A 2014 study by John E. Pérez and Amy Rex Smith examined persons for whom faith is a primary motivator in their lives – “intrinsic religiousness,” in psychological language – as to whether they had self-efficacy in coping with cancer. This study compared two styles of intrinsic religiousness to investigate which one correlates more strongly with coping: active surrender and passive surrender. Active surrender was described as “an individual’s attempt to manage what is possible, and then relinquish remaining control to God.” Passive religious deferral is “submissively waiting for God to control the situation.”
The results were rather clear scientifically. Active religious surrender was strongly significantly associated with self-efficacy for coping with cancer. Passive religious deferral, simply waiting for God to control the situation, slightly predicted lower levels of self-efficacy. And perhaps most startling: in this study of cancer patients, pleading for divine intervention, such as miraculous healing was strongly negatively associated with emotional well-being.
I don’t think this finding is an indictment on praying for miracles, but perhaps it reinforces the Biblical tradition – Elijah and the widow at Zarephath is one of the best examples – that faithfulness to God includes utilizing the gifts that God has already given us, even when we’re not sure that they will be adequate. Science might be implying that our religious and spiritual practices should not be completely passive. God has given us agency and many resources; we’ll have more confidence that we can handle the current Covid-19 disaster if we make use of these blessings.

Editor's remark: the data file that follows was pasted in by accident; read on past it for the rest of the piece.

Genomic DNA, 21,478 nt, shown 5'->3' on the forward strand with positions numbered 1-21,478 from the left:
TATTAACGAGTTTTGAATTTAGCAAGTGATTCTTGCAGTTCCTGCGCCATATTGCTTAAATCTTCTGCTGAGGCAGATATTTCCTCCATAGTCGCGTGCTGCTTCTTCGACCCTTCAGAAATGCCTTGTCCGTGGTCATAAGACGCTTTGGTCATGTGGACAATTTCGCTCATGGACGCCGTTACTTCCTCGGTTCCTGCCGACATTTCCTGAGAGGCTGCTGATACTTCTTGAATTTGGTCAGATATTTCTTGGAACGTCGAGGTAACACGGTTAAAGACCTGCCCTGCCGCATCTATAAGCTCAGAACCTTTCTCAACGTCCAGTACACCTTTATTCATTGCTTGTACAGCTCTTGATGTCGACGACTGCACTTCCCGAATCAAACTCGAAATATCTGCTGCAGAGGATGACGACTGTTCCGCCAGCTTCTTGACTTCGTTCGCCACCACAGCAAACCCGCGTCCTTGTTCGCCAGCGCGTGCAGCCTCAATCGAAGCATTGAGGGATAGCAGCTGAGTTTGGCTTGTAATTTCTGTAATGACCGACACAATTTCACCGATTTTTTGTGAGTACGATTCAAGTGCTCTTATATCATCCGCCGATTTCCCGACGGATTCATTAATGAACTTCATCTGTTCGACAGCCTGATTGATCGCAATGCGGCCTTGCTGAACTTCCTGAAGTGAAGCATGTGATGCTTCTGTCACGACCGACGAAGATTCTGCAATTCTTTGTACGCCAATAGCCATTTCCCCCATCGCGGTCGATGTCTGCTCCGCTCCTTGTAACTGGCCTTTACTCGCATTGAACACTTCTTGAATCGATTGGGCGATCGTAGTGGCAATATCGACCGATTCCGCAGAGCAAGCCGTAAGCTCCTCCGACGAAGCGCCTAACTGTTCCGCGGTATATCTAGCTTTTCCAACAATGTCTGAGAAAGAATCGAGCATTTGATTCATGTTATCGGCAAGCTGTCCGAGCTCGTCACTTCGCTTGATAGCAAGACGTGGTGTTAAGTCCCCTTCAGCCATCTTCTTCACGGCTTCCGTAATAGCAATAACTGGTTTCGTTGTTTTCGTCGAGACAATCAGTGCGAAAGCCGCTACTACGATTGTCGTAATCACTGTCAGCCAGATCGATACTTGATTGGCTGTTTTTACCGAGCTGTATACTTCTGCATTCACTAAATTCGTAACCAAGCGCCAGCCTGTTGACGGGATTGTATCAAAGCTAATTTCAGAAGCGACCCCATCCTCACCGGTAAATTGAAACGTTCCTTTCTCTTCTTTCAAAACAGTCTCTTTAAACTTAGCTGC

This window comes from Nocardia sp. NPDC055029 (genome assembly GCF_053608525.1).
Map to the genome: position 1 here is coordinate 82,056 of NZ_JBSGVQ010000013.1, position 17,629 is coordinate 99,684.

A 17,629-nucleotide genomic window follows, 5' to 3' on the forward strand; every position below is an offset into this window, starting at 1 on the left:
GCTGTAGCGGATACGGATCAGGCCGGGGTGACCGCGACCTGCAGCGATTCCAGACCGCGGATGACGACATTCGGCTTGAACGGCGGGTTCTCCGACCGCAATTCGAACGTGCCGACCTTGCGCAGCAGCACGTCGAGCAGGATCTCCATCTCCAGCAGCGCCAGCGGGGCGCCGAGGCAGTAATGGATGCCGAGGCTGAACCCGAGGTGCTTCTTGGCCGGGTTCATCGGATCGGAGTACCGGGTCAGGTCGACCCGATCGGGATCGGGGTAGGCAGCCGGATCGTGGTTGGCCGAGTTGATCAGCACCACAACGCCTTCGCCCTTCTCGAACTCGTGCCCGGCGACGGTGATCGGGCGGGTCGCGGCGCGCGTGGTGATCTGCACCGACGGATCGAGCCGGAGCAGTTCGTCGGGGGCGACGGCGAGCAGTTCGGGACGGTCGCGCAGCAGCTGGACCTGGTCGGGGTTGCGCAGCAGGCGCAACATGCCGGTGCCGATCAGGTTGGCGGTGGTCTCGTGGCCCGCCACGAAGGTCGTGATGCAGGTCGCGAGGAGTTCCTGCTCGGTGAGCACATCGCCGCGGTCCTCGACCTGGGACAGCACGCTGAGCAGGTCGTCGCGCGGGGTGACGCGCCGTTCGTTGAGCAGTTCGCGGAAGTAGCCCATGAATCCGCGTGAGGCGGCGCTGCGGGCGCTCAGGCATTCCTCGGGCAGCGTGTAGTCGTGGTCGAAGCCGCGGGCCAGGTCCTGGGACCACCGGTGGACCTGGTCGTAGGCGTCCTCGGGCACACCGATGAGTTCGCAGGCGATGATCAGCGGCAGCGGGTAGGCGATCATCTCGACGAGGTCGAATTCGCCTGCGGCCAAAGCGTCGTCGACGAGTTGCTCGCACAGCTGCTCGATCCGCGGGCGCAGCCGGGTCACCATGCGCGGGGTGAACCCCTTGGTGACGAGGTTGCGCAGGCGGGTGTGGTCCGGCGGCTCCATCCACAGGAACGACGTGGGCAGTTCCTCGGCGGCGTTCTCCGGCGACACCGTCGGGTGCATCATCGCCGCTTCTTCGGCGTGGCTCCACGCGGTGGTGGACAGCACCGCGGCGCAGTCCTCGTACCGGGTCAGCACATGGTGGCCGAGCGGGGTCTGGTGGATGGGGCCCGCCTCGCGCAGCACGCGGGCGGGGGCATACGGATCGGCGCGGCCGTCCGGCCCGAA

One final matter that is particularly interesting to this practical theologian is that self-efficacy has some similarity to how I define faithfulness: acting in accordance with one’s beliefs based on a relationship with transcendence in ways that create flourishing. There is certainly a complex relationship between faith in God and confidence that one can handle a difficult situation; we’ve all known people who have one and not the other. But if active religious surrender encourages self-efficacy perhaps our faith would be strengthened by actively addressing what we can and then consciously surrendering to God the many things we can’t control.
If only faithfulness were as easy as writing about or researching it in these days when we seem to have less control than ever. Prayer to have greater self-efficacy and faith would seem to be fitting.